September 14, 2021 3 min read


NOGA Calls for KOA Act Gambling Advertising Volume Control

The association of online gambling operators in the Netherlands commented on the final proposal for the advertising regime provision of the upcoming KOA Act, strongly advising the introduction of advertising volume control.

Advertising Limits Not Enough

The Netherlands Online Gambling Association (NOGA) criticized the proposed advertising regime in a response to the final advertising and marketing guidance issued by the national gambling regulator Kansspelautoriteit (KSA) earlier this month.

NOGA director Peter-Paul de Goeij hailed the introduction of an advertising code for online gambling as a tool to prevent the public from seeing too many gambling advertisements, but also expressed his concerns that “this code does not go far enough,” as the limit of three gambling advertisements per block per operator applies only to online gambling operators.

Since there is nothing to stop land-based casino and lottery operators from excessive advertising, Peter-Paul de Goeij continued, Holland Casino, Gaston and Koning TOTO will be able to promote their offline offerings as frequently as they want, with a strong possibility of flooding the audience with gambling ads.

The viewer does not make the distinction between offline and online at all – the consumer just sees an irritating gambling ad. In addition, gambling advertisements of today’s gambling providers are already ubiquitous; on television, radio, internet, bus shelters and in our letterboxes. Let’s face it, consumers find too many gambling adverts just irritating.”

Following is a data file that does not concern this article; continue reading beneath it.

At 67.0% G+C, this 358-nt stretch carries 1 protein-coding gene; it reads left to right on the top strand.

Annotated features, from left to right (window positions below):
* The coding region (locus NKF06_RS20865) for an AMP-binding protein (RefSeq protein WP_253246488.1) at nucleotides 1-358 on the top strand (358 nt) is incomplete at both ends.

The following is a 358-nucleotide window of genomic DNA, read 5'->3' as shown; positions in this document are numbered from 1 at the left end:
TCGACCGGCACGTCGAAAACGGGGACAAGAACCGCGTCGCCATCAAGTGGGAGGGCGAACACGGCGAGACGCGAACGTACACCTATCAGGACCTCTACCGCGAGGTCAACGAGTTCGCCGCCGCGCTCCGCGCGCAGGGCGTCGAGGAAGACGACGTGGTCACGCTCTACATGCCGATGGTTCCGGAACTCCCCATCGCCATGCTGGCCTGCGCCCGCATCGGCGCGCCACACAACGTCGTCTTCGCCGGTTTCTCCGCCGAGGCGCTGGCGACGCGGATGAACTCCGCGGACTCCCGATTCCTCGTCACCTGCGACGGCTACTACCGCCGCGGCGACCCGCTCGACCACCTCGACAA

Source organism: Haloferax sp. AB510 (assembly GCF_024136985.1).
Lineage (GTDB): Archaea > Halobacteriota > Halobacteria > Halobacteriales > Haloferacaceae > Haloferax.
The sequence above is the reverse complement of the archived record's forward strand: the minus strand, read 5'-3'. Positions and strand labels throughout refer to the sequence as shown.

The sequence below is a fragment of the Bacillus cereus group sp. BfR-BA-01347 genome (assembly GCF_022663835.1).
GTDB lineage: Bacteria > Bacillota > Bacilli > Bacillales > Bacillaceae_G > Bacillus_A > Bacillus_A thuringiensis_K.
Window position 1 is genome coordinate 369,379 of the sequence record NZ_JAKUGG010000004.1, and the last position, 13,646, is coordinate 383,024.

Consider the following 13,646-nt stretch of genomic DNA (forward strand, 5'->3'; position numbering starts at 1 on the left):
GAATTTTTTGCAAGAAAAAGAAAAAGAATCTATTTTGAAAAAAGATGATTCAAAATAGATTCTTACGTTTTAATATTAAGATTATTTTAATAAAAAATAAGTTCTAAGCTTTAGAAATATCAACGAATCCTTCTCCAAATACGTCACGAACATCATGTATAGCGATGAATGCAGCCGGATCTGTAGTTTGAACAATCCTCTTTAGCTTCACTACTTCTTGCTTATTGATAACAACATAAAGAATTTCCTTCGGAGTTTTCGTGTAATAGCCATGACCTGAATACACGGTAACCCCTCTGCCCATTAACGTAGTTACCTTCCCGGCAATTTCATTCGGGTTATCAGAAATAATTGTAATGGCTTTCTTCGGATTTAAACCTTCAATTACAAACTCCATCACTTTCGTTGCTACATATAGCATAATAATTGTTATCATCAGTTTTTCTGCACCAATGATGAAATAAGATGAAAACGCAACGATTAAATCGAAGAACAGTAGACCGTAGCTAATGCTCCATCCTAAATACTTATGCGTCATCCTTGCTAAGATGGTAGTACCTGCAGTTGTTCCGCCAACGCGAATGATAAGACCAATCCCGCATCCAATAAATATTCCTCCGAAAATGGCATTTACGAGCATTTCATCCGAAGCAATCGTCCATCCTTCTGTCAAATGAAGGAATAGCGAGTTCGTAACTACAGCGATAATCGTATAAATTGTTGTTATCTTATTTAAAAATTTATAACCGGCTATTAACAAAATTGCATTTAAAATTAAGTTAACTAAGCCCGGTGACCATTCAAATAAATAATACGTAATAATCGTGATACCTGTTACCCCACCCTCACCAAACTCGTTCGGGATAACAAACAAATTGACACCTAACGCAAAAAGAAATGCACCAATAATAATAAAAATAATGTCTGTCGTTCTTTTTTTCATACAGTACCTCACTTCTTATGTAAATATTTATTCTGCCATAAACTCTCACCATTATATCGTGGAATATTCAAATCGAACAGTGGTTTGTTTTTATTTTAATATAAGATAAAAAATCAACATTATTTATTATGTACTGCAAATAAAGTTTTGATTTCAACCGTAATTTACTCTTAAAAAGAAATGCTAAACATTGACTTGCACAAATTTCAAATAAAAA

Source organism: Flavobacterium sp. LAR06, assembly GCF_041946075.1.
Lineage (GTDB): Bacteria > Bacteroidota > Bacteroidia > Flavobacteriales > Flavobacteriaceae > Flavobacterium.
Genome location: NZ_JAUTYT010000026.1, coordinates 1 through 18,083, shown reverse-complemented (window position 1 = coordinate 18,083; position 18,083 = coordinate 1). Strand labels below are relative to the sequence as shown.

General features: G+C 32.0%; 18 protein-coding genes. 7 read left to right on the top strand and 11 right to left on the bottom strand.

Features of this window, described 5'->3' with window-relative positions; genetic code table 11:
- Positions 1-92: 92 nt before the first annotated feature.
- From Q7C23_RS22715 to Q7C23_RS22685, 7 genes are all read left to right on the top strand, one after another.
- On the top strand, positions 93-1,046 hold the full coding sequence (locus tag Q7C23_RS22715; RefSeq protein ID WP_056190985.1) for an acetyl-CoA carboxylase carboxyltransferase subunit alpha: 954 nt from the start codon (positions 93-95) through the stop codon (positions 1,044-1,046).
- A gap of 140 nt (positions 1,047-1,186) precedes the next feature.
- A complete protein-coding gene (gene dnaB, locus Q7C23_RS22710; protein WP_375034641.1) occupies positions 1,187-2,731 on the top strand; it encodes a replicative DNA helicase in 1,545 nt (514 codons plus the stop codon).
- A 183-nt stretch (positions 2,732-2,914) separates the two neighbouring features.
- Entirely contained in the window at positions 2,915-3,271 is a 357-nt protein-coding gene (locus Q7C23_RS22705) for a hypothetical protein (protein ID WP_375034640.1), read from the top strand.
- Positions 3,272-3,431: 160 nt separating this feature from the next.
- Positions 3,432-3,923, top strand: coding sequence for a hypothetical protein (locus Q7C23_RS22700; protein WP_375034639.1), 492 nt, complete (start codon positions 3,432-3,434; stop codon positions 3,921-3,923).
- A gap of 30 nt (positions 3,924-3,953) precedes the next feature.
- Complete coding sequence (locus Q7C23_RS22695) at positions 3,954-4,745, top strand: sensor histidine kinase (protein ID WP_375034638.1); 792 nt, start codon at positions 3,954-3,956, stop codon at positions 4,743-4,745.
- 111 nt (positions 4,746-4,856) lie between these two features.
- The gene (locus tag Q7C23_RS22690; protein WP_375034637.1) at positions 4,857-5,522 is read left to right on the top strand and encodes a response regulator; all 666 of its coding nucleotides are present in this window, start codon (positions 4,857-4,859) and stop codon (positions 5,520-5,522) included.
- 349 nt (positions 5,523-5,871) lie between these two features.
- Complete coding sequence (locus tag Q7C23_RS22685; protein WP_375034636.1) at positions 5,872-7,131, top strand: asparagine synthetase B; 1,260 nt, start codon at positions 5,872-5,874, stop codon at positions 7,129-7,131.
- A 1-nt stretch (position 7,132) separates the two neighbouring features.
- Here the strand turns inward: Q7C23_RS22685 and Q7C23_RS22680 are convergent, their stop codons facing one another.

Peter-Paul de Goeij, Director, NOGA

Cross-Industry Advertising Volume Agreement

In an attempt to prevent such flooding from happening NOGA has been calling on the industry and any other stakeholders to sit around a table and agree a limit on the total amount since 2019, NOGA’s director continued. The need to achieve this cross-industry advertising volume control agreement is even greater now, as the legalization of online gambling is fueling industry growth, he added.

If we do not prevent this from happening, there may be a ban on gambling advertising introduced soon and then we will not be able to persuade consumers to play at a legal gambling site. NOGA therefore advocates advertising volume control.”

Peter-Paul de Goeij, Director, NOGA

Despite representing the majority of future online gambling licensees with its ten members, NOGA was not allowed to equally participate in the writing of the advertising code, which was done by a group of land-based gambling providers, and “was unable to contribute” to the process by “the varied and extensive international expertise” NOGA members have acquired in other European markets, Peter-Paul de Goeij continued.

Not hiding the disappointment that it was only offered to comment on the final draft version of the code as a sweetener and its arguments were brushed aside, NOGA expressed it will turn the page and support the code but only if control on advertising volume is introduced so that an advertising avalanche is prevented.

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